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General Orders, from January 3rd


Head-Quarters, Cambridge, January 3, 1776.

(Parole, Woodford.) (Countersign. Norfolk.)

The Continental Rules and Articles, (as lately amended,) for the better government of the troops of the thirteen United Colonies, are now to take place; all trials are, therefore, to be under those articles. And, in compliance with the first, all officers are to subscribe them; each Colonel, or commanding officer of a regiment or corps, is to send to the Adjutant-General for a set for each company, and one for himself and officers to subscribe, which last is to be returned in, when the commissions are given out. These articles are to be read to the men, by an officer of a company, at least once a week. This to be considered as a standing order.

The Commissary of Stores is immediately to make a general return of all the stores under his care, here and at Roxbury; in doing which, he is to be very exact. An account of the arms is wanted, without delay. It was with no small degree of surprise that the General, yesterday, saw, after the repeated orders that had been given for having the tents (so soon as the barracks were fit to be entered) returned to the Quartermaster General, several of them standing uninhabited, and in a disgraceful, ruinous situation; and, moreover, hears, that others serve only for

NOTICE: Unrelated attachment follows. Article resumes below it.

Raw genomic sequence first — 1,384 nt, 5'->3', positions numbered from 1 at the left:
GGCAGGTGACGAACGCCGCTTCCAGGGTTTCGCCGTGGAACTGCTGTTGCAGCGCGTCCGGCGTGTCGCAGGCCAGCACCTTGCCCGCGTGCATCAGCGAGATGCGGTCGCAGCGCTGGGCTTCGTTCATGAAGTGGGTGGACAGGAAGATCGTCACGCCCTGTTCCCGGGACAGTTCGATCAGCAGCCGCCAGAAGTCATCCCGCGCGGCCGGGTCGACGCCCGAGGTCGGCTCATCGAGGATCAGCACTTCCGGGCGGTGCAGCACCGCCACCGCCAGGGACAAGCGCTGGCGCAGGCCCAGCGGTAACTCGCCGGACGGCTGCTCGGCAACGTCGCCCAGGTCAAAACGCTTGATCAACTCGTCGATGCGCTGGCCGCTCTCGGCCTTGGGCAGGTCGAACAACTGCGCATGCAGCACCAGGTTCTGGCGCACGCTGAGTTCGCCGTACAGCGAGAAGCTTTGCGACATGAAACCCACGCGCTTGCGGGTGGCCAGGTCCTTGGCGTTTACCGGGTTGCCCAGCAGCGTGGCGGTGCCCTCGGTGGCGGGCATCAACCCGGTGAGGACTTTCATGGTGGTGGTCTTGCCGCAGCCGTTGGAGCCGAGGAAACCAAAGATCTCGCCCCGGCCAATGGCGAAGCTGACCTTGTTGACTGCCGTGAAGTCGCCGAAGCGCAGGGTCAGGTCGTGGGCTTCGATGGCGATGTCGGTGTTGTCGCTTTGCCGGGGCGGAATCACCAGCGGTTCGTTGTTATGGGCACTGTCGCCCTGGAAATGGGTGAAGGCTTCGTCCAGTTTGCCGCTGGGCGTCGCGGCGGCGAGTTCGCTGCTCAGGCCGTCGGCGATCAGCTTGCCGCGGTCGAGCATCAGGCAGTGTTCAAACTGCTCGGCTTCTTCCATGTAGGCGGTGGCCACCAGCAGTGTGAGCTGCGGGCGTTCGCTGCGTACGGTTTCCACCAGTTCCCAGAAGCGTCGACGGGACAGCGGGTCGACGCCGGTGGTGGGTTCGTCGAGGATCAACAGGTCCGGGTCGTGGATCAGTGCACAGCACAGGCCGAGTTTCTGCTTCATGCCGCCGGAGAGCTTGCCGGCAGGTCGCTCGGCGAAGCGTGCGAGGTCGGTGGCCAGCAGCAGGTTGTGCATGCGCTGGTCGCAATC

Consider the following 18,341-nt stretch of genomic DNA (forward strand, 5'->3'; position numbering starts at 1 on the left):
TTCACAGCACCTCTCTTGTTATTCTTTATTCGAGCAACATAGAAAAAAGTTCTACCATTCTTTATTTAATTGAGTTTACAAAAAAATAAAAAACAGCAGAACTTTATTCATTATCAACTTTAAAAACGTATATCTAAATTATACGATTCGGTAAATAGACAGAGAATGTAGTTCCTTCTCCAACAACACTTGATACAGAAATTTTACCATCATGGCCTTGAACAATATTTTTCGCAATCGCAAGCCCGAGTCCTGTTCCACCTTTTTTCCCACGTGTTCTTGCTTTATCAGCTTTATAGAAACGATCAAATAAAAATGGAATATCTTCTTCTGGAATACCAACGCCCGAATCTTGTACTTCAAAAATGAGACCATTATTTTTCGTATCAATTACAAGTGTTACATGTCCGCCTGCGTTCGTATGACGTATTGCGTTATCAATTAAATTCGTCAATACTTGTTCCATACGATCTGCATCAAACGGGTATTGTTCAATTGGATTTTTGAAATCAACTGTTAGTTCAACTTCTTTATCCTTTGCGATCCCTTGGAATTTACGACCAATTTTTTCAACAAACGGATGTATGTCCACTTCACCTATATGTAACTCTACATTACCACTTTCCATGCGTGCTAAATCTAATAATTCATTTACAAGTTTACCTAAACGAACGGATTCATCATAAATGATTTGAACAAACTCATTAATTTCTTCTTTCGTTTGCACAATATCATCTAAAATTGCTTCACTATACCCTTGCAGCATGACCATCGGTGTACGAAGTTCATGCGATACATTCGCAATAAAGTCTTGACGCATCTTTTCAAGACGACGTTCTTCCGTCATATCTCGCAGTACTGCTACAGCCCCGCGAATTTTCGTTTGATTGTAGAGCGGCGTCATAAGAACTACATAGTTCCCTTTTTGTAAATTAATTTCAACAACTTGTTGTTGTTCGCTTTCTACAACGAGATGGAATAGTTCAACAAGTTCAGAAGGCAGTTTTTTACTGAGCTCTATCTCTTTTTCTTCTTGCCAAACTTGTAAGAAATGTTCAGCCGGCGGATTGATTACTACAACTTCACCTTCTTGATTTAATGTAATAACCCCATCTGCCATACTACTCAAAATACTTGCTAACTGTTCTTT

bedding. The officers who have suffered this neglect are informed that this is the last admonition that will be given on this head.

It is expected, that the commanding officers of regiments will be exceedingly attentive to the training, exercising, and disciplining their men, bringing them, as soon as possible, acquainted with the different evolutions and manoeuvres necessary to be practised. And, as nothing reflects more disgrace upon an officer, or is more pernicious and dangerous in itself, than suffering arms tote in bad order, the General assures the officers and men, that he will never overlook or pardon a neglect of this kind. There are many practices in regular service highly worthy of imitation, but none more essential than this, and keeping soldiers always clean and neat. The first is absolutely necessary for self-preservation; the other for health and appearance: for, if a soldier cannot be induced to take pride in his person he will soon become a sloven, and indifferent to every thing else. Whilst we have men, therefore, who, in every respect, are superior to mercenary troops, that are fighting for two pence or three pence a day, why cannot we, in appearance, also, be superior to them, when we fight for life, liberty, property, and our country?

The companies now stationed in Cambridge, belonging to Colonel Prescott' s Regiment, are to march immediately, and join their respective regiments, at Sewall' s Point.

The companies now stationed at Sewall' s Point, under the command of Major Wesson, are, forthwith, to march, and take post at Fort No˙ 1.